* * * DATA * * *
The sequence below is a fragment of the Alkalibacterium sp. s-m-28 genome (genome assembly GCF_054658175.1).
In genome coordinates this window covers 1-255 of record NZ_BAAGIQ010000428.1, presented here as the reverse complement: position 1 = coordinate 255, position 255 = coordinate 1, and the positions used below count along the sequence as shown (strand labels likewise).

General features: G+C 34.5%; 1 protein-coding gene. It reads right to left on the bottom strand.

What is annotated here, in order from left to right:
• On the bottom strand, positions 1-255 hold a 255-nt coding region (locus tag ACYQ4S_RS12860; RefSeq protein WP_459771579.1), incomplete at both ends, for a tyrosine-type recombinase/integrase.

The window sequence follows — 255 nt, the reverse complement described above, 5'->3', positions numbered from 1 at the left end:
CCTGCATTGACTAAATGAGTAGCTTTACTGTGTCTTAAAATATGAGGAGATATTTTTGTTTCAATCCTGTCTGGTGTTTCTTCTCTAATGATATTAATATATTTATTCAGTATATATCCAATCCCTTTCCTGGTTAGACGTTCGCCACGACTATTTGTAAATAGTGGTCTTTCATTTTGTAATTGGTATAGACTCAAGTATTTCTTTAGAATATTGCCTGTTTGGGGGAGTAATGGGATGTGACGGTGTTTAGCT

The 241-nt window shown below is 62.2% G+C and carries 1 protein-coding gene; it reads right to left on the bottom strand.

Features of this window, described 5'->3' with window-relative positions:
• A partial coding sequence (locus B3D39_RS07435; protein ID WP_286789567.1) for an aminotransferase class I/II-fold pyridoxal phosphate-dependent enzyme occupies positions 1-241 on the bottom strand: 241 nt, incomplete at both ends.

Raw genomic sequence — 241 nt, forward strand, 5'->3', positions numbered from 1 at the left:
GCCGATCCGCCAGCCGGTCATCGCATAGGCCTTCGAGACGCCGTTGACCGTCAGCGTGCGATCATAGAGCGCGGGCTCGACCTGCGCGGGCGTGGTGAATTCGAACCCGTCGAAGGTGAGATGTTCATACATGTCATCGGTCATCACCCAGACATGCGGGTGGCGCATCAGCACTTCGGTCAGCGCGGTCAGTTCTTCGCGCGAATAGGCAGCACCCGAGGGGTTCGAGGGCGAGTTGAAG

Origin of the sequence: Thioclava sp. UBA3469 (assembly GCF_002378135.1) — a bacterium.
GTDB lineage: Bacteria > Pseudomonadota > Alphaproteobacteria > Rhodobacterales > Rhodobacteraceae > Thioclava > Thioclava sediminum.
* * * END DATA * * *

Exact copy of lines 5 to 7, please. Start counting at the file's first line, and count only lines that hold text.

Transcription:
• On the bottom strand, positions 1-255 hold a 255-nt coding region (locus tag ACYQ4S_RS12860; RefSeq protein WP_459771579.1), incomplete at both ends, for a tyrosine-type recombinase/integrase.

The window sequence follows — 255 nt, the reverse complement described above, 5'->3', positions numbered from 1 at the left end:
CCTGCATTGACTAAATGAGTAGCTTTACTGTGTCTTAAAATATGAGGAGATATTTTTGTTTCAATCCTGTCTGGTGTTTCTTCTCTAATGATATTAATATATTTATTCAGTATATATCCAATCCCTTTCCTGGTTAGACGTTCGCCACGACTATTTGTAAATAGTGGTCTTTCATTTTGTAATTGGTATAGACTCAAGTATTTCTTTAGAATATTGCCTGTTTGGGGGAGTAATGGGATGTGACGGTGTTTAGCT